Check your awnings © Rex Vogel, all rights reserved

6. Check your awning

Before you head out, check your awning to make sure it extends and retracts properly. Awnings are one of the most common things to break in an RV. So, make sure it’s in working order.

While it’s extended, check for mold or mildew on the material. This often builds up when RVs are in storage during the wetter seasons. If need be, give it a good clean with tips from my RV awning cleaner guide.

While it’s extended, check for mold or mildew on the material. This often builds up when RVs are in storage during the wetter seasons. If need be, give it a good clean with tips from my RV awning cleaner guide.

7. Check all lights on your RV

Check all of the lighting on your RV, especially exterior lights, turn signals, and brake lights. Having to stop at an auto shop mid-trip wastes a lot of time when it’s an easy fix to do at home.

If you don’t have a spotter to help you check the lights, back up to a wall or garage door at night. Then, you should be able to test the lights by looking for the reflection.

If none or most of the lights aren’t working on your travel trailer or fifth wheel, check the electrical harnesses that connect the trailer to your tow vehicle. Make sure there’s no corrosion or build up on the metal pins or prongs on the connectors. Sometimes all you need to do is rub or clean them off and plug them back in.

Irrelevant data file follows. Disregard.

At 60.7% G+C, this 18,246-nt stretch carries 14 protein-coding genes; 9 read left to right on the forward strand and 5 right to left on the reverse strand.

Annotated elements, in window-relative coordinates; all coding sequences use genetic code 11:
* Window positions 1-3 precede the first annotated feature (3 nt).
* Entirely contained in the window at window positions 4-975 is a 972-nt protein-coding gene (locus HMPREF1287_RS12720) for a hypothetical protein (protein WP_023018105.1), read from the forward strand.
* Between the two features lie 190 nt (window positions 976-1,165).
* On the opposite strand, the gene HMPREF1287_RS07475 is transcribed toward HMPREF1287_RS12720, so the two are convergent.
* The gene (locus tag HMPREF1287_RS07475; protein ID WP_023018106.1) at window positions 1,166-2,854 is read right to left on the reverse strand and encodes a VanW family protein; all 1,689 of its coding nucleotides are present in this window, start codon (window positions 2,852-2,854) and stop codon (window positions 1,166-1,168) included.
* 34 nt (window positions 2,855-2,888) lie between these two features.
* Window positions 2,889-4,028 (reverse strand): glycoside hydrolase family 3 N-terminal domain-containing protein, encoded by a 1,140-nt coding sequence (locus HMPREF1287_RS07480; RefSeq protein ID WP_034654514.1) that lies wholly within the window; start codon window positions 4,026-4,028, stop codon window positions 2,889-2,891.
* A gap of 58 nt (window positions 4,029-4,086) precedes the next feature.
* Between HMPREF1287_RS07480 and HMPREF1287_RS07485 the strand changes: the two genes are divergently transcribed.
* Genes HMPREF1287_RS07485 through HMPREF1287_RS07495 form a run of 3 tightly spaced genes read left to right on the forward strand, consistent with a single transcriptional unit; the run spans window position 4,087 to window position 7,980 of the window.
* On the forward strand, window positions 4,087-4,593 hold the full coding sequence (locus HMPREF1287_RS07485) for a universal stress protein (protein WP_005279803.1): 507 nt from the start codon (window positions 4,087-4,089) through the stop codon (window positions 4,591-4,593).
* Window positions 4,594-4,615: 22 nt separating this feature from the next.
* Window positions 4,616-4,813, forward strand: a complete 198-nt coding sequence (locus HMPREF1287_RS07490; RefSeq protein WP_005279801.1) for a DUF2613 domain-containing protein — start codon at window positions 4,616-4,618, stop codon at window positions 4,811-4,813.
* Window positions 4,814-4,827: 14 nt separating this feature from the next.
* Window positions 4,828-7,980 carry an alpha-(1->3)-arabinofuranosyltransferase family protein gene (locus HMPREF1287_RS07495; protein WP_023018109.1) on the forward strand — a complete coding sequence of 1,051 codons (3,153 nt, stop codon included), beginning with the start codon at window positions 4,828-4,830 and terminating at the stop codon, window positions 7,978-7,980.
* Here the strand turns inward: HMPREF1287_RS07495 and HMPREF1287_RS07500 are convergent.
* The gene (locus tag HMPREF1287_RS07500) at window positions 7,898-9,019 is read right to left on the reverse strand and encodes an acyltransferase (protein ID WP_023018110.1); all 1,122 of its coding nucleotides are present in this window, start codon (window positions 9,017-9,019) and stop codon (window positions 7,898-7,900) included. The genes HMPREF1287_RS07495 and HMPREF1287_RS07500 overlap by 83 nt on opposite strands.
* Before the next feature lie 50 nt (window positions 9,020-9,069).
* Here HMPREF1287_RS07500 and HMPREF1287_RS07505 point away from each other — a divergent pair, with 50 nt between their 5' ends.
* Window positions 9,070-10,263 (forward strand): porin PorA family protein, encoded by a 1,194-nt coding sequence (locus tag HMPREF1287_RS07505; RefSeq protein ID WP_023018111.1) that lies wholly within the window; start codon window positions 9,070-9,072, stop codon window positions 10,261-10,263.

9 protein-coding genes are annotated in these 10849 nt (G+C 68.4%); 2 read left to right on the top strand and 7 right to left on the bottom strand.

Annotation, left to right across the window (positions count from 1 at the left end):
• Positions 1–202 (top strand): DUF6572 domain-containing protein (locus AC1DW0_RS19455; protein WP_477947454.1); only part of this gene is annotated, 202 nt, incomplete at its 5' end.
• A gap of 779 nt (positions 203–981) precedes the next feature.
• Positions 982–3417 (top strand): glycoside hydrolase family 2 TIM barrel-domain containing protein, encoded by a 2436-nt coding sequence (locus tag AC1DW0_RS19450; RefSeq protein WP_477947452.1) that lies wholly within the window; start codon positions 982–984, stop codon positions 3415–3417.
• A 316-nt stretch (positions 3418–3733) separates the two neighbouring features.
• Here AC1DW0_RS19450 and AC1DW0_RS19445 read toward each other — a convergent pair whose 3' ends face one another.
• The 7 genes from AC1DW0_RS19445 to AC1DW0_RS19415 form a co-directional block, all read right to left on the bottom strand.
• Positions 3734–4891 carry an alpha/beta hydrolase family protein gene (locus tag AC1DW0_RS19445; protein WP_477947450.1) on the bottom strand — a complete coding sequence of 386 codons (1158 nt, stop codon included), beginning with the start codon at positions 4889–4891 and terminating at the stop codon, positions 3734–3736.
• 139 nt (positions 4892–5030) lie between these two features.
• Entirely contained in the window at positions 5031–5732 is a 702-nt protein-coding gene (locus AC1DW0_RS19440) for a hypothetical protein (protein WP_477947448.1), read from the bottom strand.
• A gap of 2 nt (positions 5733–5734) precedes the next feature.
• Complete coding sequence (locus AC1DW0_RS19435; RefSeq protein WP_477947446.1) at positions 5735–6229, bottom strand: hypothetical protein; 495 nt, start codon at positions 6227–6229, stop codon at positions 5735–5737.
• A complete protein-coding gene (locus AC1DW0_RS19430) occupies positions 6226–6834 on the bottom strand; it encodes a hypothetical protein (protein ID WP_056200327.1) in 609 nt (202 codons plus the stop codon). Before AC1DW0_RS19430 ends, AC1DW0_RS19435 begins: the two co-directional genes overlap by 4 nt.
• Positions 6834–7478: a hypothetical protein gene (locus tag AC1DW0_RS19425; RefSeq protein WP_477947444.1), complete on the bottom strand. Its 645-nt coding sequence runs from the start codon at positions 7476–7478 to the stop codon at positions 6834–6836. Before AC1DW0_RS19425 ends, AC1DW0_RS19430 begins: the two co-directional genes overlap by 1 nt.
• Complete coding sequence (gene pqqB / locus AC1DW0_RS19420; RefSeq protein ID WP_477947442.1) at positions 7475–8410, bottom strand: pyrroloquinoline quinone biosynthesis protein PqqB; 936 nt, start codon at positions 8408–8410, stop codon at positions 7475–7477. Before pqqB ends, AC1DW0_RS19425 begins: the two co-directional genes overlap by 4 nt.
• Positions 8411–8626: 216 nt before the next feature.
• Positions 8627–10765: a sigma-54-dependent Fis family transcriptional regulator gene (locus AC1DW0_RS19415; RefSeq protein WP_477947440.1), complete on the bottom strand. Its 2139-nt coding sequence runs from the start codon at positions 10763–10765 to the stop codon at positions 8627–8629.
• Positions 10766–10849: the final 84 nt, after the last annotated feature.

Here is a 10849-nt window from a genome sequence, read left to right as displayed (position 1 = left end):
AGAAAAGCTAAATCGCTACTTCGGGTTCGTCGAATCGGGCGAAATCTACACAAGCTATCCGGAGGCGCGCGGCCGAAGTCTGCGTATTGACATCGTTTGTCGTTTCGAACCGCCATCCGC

8. Return everything you removed in the fall

If you removed anything in the fall because of freezing or attracting animals, you’ll need to replace all those now. 

Some items that might have been removed are your running batteries, smaller appliance batteries, and liquids (cleaners, repellents, etc).

And before you put these items back in, you’ll want to check your batteries: clean them if that seems necessary and check their charge.

Tip: If you’re removing things because you don’t want them to freeze, don’t just leave them in the garage where they might freeze.

9. Check your detectors/batteries/extinguishers

Spring is a good time to ensure your smoke alarm, carbon monoxide detector, and fire extinguisher are all in working order. It is recommended that batteries in detectors are replaced annually and this would be a good time to do that.

You’ll also want to make sure your flashlights, headlamps, and lanterns are still working and being stored in their proper place.

Check water and plumbing systems © Rex Vogel, all rights reserved

10. Attend to the water and plumbing

You’ll need to flush water through the lines—especially if you winterized with anti-freeze in the fall.  Even if you didn’t winterize it’s a good idea to flush and clean the lines and make sure the plumbing is still working and there aren’t any leaks anywhere.